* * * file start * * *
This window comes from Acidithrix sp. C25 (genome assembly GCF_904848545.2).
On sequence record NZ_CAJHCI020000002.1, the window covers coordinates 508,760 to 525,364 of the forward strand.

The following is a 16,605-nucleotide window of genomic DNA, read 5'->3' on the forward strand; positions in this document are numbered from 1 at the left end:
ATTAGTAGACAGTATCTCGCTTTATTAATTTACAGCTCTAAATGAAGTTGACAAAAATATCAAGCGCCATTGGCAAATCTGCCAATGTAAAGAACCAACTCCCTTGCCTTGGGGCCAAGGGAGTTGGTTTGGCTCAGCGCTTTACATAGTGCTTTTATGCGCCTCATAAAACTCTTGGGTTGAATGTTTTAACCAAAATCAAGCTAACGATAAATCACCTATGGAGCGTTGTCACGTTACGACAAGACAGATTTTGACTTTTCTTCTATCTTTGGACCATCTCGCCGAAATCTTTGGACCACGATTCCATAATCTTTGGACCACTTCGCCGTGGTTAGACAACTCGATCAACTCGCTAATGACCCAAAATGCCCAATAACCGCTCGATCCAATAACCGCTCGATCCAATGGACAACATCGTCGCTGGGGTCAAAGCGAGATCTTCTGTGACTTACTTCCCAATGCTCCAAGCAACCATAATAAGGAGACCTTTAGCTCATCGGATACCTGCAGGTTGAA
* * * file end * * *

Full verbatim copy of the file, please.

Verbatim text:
This window comes from Acidithrix sp. C25 (genome assembly GCF_904848545.2).
On sequence record NZ_CAJHCI020000002.1, the window covers coordinates 508,760 to 525,364 of the forward strand.

The following is a 16,605-nucleotide window of genomic DNA, read 5'->3' on the forward strand; positions in this document are numbered from 1 at the left end:
ATTAGTAGACAGTATCTCGCTTTATTAATTTACAGCTCTAAATGAAGTTGACAAAAATATCAAGCGCCATTGGCAAATCTGCCAATGTAAAGAACCAACTCCCTTGCCTTGGGGCCAAGGGAGTTGGTTTGGCTCAGCGCTTTACATAGTGCTTTTATGCGCCTCATAAAACTCTTGGGTTGAATGTTTTAACCAAAATCAAGCTAACGATAAATCACCTATGGAGCGTTGTCACGTTACGACAAGACAGATTTTGACTTTTCTTCTATCTTTGGACCATCTCGCCGAAATCTTTGGACCACGATTCCATAATCTTTGGACCACTTCGCCGTGGTTAGACAACTCGATCAACTCGCTAATGACCCAAAATGCCCAATAACCGCTCGATCCAATAACCGCTCGATCCAATGGACAACATCGTCGCTGGGGTCAAAGCGAGATCTTCTGTGACTTACTTCCCAATGCTCCAAGCAACCATAATAAGGAGACCTTTAGCTCATCGGATACCTGCAGGTTGAA